The hall is empty.
The music changes everything.
* * * * * * *
We lived in the Hollow, the hollow of the mountain, and a great blue wall rose around us. The windows of my sixth-grade classroom framed the landscape. It was an ever-changing masterpiece. Fall, winter, spring--the mood changed as if Bierstadt were sitting just outside with his palette and easel.
We each had a box of pastels and I drew a clipper ship...it was voted second best in the class. Betty Ann had drawn a mermaid perched on a rock...odd selections for mountain children.
My great, great, great, I lose track of the greats, grandfather was a bowlegged sailor who fought his way through the Indians to make a home far from the coast. He would have dozens upon dozens of descendants who never saw the ocean but had images of clipper ships coming closer and closer in their minds' horizons.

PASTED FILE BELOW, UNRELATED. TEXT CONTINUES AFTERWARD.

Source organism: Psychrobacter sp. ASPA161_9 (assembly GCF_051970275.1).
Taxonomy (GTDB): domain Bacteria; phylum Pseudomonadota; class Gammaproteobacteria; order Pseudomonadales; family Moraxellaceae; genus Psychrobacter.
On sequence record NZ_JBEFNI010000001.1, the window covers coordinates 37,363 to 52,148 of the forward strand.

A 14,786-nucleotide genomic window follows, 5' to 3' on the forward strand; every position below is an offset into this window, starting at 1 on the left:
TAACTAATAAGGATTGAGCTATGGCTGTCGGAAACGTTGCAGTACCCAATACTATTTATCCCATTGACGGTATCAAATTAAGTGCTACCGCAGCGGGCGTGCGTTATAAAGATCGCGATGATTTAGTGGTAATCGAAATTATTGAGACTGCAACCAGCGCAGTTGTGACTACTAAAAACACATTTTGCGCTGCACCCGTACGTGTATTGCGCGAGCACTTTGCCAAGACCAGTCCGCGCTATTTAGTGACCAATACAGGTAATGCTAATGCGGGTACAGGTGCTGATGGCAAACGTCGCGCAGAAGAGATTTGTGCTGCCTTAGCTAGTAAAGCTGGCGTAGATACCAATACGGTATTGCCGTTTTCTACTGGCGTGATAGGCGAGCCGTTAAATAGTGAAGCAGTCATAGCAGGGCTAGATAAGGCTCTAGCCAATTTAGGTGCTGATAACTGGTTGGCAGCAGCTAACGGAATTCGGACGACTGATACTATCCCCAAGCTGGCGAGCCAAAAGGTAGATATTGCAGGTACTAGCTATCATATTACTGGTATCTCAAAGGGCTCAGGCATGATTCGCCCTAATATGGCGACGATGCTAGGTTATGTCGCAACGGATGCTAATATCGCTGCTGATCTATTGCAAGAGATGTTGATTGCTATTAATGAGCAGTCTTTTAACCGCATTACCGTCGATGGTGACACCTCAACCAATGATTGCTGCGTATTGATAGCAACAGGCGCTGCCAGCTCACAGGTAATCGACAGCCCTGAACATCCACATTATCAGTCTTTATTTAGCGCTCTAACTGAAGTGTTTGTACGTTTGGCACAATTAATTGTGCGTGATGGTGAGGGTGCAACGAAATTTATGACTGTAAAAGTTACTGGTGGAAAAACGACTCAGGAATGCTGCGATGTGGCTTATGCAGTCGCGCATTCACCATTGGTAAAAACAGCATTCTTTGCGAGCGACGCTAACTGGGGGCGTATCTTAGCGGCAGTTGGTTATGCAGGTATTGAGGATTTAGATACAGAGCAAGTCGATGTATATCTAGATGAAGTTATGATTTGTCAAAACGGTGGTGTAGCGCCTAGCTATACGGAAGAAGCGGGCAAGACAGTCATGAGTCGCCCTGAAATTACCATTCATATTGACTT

The waves rose and fell, mountains and hollows, mist sprayed from the splashing of creeks on rocks, and the fog, the fog billowed and rolled from the foot of the mountain all the way to the sea. On those days, mountain people recalled the oceans they had known, though not consciously, of course, just in their hearts, their bones. They stood on the pinnacles and watched the ravens and hawks sail and dive with no place to light in the vastness, so that they were forced to return to the arks of cabins and barns.The mountain folk stood and they remembered.
They swore they could hear the waves crashing at the foot of Fisher's Peak.